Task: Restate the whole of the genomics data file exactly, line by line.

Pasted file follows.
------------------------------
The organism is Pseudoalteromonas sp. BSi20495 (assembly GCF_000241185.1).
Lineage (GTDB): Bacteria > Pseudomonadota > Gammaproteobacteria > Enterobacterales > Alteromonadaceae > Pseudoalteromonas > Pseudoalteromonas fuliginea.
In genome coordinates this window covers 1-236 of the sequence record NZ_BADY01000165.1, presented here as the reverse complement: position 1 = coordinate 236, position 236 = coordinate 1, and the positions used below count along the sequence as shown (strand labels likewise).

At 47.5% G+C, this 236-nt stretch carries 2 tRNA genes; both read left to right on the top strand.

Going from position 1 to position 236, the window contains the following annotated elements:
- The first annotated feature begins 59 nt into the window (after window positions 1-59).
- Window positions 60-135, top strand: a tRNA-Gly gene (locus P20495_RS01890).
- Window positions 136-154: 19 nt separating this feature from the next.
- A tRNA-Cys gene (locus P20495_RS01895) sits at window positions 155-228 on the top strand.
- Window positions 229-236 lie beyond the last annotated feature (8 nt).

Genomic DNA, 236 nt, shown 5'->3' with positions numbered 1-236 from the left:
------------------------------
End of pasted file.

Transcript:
The organism is Pseudoalteromonas sp. BSi20495 (assembly GCF_000241185.1).
Lineage (GTDB): Bacteria > Pseudomonadota > Gammaproteobacteria > Enterobacterales > Alteromonadaceae > Pseudoalteromonas > Pseudoalteromonas fuliginea.
In genome coordinates this window covers 1-236 of the sequence record NZ_BADY01000165.1, presented here as the reverse complement: position 1 = coordinate 236, position 236 = coordinate 1, and the positions used below count along the sequence as shown (strand labels likewise).

At 47.5% G+C, this 236-nt stretch carries 2 tRNA genes; both read left to right on the top strand.

Going from position 1 to position 236, the window contains the following annotated elements:
- The first annotated feature begins 59 nt into the window (after window positions 1-59).
- Window positions 60-135, top strand: a tRNA-Gly gene (locus P20495_RS01890).
- Window positions 136-154: 19 nt separating this feature from the next.
- A tRNA-Cys gene (locus P20495_RS01895) sits at window positions 155-228 on the top strand.
- Window positions 229-236 lie beyond the last annotated feature (8 nt).

Genomic DNA, 236 nt, shown 5'->3' with positions numbered 1-236 from the left: